My early morning routine starts with a big pot of tea and my morning newspapers, read at the kitchen table as they were meant to be read. It's a quiet time to read and learn and think that I've enjoyed since I was a child. Real newspapers give me a good start to my day.
The papers had not been at the foot of the driveway for long when I went out to retrieve them in the dark this morning, and they were in a plastic bag. When I picked the bag up, I knew today was not getting off to a great start. The bag was heavy. Two hours later the papers are still hanging on a clothes rack in front of a fan as I try to get them dry enough to read. So much for my morning routine.
I am fortunate to have the digital option for my morning papers. I have a good internet connection and can read the news that is drying in the laundry room. If need be, I can pay to get behind the paywall for an interesting story, and I can even forward news to friends or write a blog post on something. I have really good options.
Online I read a Washington Post story of Steve Gleason that was about much more than Steve Gleason. It was about living a full and meaningful life with the assistance of technology, including the same internet technology and text editor that I use to write this blog.
Then I read a statement in the same newspaper from Medicare CMS about the devices that they are supplying to people with ALS.
A spokesman for the Centers for Medicare and Medicaid Services said last week that coverage rules relating to speech-generating devices are being reviewed but that no change or reinterpretation will reduce access for ALS patients who need them.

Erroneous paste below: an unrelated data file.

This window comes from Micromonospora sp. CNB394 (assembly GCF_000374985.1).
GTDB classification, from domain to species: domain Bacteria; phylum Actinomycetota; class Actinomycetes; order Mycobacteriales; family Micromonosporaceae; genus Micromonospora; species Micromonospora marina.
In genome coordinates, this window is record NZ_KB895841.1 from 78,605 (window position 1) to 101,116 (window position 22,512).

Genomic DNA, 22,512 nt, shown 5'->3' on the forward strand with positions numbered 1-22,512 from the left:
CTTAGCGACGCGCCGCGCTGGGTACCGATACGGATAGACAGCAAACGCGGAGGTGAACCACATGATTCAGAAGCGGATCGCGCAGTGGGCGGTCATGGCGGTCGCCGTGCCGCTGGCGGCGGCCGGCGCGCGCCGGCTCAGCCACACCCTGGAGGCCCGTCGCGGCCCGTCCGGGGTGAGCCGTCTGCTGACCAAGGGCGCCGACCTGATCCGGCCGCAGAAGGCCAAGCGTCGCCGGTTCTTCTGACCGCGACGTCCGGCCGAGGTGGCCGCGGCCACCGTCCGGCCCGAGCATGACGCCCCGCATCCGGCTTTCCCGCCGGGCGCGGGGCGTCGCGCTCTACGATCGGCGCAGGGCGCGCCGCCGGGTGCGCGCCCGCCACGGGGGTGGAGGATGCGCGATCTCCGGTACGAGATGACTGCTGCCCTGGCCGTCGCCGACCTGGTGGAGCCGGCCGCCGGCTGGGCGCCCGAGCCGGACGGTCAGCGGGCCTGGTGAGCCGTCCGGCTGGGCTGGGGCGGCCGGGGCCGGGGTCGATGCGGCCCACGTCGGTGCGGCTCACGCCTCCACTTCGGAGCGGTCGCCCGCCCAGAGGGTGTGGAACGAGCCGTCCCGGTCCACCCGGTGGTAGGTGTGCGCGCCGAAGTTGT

“We are committed to ensure that beneficiaries have access to needed technologies to improve their quality of life, including the coverage of speech-generating devices for individuals with a severe speech impairment,” the spokesman, Aaron Albright, said via e-mail. “Medicare has covered speech-generating devices since 2001, which greatly improve the day-to-day lives of many beneficiaries. This policy has not changed, nor have we proposed this coverage to change. With the rapidly evolving technology in this area, our Medicare payment contractors are currently undergoing a product review of available speech-generating devices to ensure that they comply with our coverage rules and the Medicare law. CMS extended this review until Dec. 1, 2014 to ensure that we [are] able to review and address issues that stakeholders have . . . raised, including the ALS community’s desire for beneficiaries to have access to devices with expanded functionality.”
Say what? Is this good news? Nope. Read again. Read again. Read again. Dad would say that this was written by a Philadelphia lawyer. Read again.
CMS is supplying speech-generating devices. They will generate speech. They won't let you do anything else that requires "expanded functionality." No internet. No word processor. No email. And they'll make darned sure to uphold the rules so that speech-generating devices are as functional as the ones people got in 2001.
People with ALS don't have options like the rest of us. They can't even turn the pages of a newspaper, and those who have received their Medicare-supplied devices lately can't even read the Washington Post online or see this blog.
The internet is their lifeline. It's not "expanded functionality."
If there were ever an issue of respecting life in the United States, this is it. We have vibrant, bright people who want to live their difficult lives to the fullest. Boat-anchor speech-generating-devices that are "dumbed down" to prevent communication beyond speech in a room are simply morally wrong and a bad business decision on the part of CMS. Why is the government purchasing technology with locks and blocks that is more expensive in the long run?
I'm grateful that I had the option this morning to jump online and read and give my two cents. Doesn't everyone with ALS deserve as much?